So there she was, just last week, Tina Turner standing on the red carpet outside the Aldwych Theatre in London, basking in the spotlight as “Tina: The Tina Turner Musical” had its debut.
It’s almost inevitable the show will head to Broadway. It’s been received well by the critics and the public, it’s about one of the most fiery and talented singers in history, and New York has shown a fondness for these personality-centered shows, most recently including some featured on Carole King, Jimmy Buffett, Donna Summer, and certainly Frankie Valli.
Turner in 2000 announced her “semi-retirement.” She was going to stop doing concerts.
Her tumultuous life had been almost exhaustively chronicled, including in the film “What’s Love Got to Do with It,” she had published “I Tina, My Life Story,” she had managed to master the arena stages like few others, and she had received the Kennedy Center Honors.
Turner is set to receive a Grammy Lifetime Achievement Award and she has a second volume of memoirs, “Tina Turner: My Love Story,” set to come out later this year. She is also one of the performers who has the most tributes, along with Elvis and Michael and Frank.
Her songs are not easy – they are rarely mellow and they have to be sung full-bore. They take a lot out of a woman.
Harrah’s Reno, though, currently has someone who can handle it and more. In a showroom woefully underutilized the past few years, Turner has returned in the person of single-named Stephanaya, who is able to embody Turner like Meryl Streep does her various characters – totally and believably.
Sight is as important in this case as sound and Stephanaya has got the strut and the shimmy down perfectly.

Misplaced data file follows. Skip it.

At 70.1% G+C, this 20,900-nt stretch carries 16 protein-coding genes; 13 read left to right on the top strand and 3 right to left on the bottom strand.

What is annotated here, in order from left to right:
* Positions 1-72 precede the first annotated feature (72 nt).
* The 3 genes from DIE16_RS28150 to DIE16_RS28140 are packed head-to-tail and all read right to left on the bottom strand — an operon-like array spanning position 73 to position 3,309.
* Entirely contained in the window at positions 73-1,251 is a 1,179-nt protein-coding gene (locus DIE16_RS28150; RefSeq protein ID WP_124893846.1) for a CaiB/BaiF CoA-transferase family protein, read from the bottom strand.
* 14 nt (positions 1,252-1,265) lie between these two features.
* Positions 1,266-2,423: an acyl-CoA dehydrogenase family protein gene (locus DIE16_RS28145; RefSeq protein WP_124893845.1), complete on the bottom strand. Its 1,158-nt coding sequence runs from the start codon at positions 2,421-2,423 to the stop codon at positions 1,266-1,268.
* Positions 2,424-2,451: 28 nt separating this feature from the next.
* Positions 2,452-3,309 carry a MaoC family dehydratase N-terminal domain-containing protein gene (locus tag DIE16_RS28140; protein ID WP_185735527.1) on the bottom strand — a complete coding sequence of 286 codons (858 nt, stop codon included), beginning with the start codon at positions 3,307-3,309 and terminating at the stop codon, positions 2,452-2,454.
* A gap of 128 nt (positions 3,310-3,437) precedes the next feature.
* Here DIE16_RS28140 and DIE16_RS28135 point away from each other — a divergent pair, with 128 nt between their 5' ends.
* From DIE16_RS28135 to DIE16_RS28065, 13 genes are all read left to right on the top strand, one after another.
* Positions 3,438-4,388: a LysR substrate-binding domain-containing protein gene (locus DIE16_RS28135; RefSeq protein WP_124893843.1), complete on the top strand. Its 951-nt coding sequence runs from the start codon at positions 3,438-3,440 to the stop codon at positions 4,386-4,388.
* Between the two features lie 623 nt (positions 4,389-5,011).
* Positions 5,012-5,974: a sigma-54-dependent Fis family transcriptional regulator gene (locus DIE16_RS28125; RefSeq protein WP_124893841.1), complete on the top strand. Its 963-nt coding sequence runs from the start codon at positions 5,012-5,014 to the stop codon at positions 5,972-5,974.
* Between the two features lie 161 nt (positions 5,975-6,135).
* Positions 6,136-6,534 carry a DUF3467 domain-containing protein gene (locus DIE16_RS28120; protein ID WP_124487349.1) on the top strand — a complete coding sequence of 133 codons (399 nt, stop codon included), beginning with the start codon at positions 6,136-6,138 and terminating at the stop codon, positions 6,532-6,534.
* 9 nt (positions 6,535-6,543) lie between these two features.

Backed by a terrific little band, she goes through almost all the expected numbers, “We Don’t Need Another Hero” to “Knee Deep Mountain High,” “Proud Mary” to “Simply the Best,” that last being the title of the show.
Occasionally, she takes a break (one can imagine that with all that physicality she has to) and the show is turned over to another impersonator, this one of Rod Stewart, making the whole evening a rasp-fest. “Simply the Best” plays through June 30. (Thursdays through Saturdays at 7:30 p.m.; $29.50-$40.50; Ticketmaster)
Elsewhere this week: Very sharp Whitney Cummings plays Thunder Valley on Saturday. (7:30 p.m.; $49.95-$59.95; thundervalleyresort.com)
The singer of one of the biggest earworm hits of the 1980s, Rick Springfield, brings “Jessie’s Girl” to Cache Creek on Saturday. (8 p.m.; $55-$85; cachecreek.com)
And even though Kenny Rogers has been able to extend his “Gambler’s Last Tour” for a long time, it may have finally come to an end; he has canceled his Silver Legacy date Saturday in an announcement that for health reasons he will probably not perform the rest of this year.